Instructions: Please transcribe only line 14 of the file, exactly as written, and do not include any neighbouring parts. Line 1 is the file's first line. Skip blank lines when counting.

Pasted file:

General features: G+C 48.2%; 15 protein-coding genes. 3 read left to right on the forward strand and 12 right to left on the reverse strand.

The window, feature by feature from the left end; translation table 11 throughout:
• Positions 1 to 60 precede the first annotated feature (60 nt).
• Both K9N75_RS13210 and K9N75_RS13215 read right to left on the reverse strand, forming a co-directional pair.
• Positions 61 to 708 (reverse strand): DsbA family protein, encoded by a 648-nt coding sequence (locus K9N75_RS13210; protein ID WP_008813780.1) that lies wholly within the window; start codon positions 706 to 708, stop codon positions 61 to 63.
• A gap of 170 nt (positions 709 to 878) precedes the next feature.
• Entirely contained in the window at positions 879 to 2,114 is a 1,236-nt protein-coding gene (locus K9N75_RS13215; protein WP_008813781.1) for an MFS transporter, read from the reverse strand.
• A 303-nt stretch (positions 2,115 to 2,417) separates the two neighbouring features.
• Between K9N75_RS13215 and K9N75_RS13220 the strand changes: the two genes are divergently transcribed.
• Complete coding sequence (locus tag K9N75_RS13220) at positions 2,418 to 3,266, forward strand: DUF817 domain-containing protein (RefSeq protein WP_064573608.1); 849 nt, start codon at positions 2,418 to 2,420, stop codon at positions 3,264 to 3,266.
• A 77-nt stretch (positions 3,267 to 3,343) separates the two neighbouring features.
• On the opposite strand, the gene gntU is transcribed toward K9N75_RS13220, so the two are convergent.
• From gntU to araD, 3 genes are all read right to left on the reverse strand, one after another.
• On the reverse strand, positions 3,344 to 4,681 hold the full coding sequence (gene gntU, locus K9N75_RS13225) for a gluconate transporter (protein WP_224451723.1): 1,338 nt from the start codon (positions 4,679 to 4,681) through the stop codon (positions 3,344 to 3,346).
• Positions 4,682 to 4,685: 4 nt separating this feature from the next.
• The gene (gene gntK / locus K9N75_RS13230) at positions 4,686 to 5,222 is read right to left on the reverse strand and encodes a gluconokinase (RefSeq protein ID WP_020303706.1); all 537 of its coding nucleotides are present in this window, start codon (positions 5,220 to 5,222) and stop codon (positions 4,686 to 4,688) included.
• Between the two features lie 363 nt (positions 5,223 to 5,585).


• On the reverse strand, positions 3,344 to 4,681 hold the full coding sequence (gene gntU, locus K9N75_RS13225) for a gluconate transporter (protein WP_224451723.1): 1,338 nt from the start codon (positions 4,679 to 4,681) through the stop codon (positions 3,344 to 3,346).